• Observable decreased lumbar lordosis

• Lengthened hip extensor muscles (gluteus maximus and hamstrings)
• No pain when sitting
• Pain worsens with lumbar extension

• Pain improves with lumbar flexion[13]


Diagnostic procedure

Diagnosis is made by a doctor based on patient history and physical examination. In addition, medical imaging can be performed to confirm the diagnosis:

  • X-ray,
  • MRI (Magnetic Resonance Imaging) is used most frequently and gives the best results, [5]
  • CAT-scan (Computerized Axial Tomography),
  • Myelogram (which requires an injection of liquid dye into the spinal canal),
  • Bone scan (shows where bone isbreaking down or being formed) [17][18]

Physical Diagnostic Procedures

Bicycle Stress Test
• Patient pedals in an upright position preserving lumbar lordosis on an upright cycle ergometer. Distance pedaled is recorded.
• Patient than pedals in a slumped position (i.e. flexed position). Distance pedaled is recorded.
• Positive Test: If patient pedals further in slumped position compared to upright position, LSS is indicated.

Upright posture with lumbar lordosis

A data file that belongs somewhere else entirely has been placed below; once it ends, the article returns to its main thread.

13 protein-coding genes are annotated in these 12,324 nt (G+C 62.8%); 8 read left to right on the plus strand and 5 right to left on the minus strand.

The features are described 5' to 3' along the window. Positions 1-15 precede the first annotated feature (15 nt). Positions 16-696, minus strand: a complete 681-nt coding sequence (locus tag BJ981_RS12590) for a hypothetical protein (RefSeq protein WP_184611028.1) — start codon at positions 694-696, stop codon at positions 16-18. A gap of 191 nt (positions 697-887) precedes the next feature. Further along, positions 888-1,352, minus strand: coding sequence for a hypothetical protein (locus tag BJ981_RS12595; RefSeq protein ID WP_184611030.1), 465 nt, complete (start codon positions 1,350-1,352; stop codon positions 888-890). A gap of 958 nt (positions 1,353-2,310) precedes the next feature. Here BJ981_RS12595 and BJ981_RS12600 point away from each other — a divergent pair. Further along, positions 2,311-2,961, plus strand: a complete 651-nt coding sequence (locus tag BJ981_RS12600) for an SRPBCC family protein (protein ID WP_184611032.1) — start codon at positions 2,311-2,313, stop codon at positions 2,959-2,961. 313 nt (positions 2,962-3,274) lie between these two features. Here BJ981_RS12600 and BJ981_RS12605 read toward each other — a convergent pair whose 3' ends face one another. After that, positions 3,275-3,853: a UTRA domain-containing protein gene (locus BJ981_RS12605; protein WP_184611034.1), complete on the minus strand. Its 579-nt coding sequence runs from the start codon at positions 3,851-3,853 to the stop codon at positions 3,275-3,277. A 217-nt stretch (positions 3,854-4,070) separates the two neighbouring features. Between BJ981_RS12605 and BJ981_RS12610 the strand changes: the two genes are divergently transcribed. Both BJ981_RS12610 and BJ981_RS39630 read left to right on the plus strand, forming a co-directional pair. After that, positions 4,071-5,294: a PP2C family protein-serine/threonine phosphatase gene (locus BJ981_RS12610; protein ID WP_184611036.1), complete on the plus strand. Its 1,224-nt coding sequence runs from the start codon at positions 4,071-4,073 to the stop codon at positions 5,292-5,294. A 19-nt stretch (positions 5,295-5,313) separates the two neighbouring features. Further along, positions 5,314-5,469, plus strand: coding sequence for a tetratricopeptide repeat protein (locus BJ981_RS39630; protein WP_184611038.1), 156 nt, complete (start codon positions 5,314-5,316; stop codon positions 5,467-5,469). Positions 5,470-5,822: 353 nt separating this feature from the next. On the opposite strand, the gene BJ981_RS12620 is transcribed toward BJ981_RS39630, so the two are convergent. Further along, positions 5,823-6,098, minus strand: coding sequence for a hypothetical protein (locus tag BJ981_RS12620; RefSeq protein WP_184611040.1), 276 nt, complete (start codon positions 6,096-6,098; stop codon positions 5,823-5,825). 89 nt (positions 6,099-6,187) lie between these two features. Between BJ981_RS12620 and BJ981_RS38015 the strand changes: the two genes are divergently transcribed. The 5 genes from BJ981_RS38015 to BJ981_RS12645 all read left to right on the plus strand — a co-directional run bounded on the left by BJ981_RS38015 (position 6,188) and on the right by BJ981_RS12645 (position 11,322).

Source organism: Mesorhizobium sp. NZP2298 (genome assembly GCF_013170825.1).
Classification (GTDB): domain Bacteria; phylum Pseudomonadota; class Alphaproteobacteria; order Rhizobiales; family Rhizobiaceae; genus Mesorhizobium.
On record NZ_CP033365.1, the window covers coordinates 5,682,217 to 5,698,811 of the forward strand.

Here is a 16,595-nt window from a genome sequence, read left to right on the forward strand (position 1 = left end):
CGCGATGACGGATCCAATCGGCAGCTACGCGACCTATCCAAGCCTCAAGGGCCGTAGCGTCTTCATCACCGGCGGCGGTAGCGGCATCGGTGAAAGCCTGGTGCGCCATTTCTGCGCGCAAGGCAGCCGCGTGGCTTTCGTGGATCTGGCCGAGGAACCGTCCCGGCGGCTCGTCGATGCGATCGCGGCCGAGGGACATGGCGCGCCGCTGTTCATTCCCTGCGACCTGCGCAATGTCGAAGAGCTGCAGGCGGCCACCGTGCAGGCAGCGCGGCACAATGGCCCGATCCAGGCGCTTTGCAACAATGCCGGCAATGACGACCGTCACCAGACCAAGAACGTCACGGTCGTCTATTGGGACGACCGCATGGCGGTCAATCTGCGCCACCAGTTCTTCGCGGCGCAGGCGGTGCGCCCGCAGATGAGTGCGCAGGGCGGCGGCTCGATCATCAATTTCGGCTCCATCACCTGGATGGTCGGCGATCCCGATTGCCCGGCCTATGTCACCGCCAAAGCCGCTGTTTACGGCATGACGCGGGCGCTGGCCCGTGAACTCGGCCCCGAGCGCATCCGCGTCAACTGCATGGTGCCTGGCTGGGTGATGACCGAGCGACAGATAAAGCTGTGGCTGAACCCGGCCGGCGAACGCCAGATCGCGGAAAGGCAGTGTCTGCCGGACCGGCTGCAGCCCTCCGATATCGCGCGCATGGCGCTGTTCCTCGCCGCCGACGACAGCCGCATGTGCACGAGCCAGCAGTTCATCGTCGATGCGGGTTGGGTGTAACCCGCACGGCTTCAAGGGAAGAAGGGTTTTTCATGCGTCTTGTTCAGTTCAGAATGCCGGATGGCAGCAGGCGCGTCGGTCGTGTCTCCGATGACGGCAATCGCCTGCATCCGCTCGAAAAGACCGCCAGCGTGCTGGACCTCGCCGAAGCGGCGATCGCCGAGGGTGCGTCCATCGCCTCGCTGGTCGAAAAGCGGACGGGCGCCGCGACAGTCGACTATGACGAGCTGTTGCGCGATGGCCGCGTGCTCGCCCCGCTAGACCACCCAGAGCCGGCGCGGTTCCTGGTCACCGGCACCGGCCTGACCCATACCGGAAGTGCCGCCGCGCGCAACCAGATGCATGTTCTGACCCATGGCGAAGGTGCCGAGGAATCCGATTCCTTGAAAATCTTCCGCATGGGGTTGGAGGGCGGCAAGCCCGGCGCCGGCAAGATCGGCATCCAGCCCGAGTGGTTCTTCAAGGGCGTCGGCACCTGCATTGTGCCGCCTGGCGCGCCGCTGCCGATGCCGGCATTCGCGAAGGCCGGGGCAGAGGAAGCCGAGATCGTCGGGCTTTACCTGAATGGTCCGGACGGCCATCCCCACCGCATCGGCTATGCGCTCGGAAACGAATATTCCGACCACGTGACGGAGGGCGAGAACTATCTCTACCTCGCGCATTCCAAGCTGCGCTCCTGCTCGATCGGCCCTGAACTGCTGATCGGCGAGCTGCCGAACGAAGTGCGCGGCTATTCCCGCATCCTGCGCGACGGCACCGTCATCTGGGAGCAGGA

Upright posture with lumbar lordosis
Slumped posture with decreased lumbar lordosis
Slumped posture with decreased lumbar lordosis



Two-Stage Treadmill Test
• Patient walks on treadmill with 0% grade (i.e. extended position). Distance walked is recorded.
• Patient then walks on treadmill with an uphill slope (i.e. flexed position). Distance walked is recorded.
• Positive Test: If patient walks further on an uphill slope, LSS is indicated[19].

Upright posture with no incline
Upright posture with no incline
Flexed posture with incline
Flexed posture with incline

Management / Interventions

Many therapeutic modalities could be used in the management of spinal stenosis. Treatment plans must be individualizes based on each specific patient's presentation.

Lumbar Stenosis

Conservative treatment includes a combination of different interventions:

  • Bed rest [20]
  • Medications (Paracetemol, NSAIDs if paracetemol doesn't decrease pain)
  • Epidural steroid injection may relieve leg pain for weeks to months but does not influence functional status or the need for surgery at 1 year [20][21]
  • Acupuncture
  • Physical agents
  • Flexion-based exercise programs[20]
    o Lumbar flexion exercises are done to reduce the lumbar lordosis. This is the most comfortable position for the patient because the symptoms reduce in combination with a decrease of the epidural pressure in the lumbar spinal canal.[22]
    oSingle knee to chest
    (Patient supine. Flex one knee to chest. Hold position for 30 seconds. Alternate legs. Progress to double knee to chest.)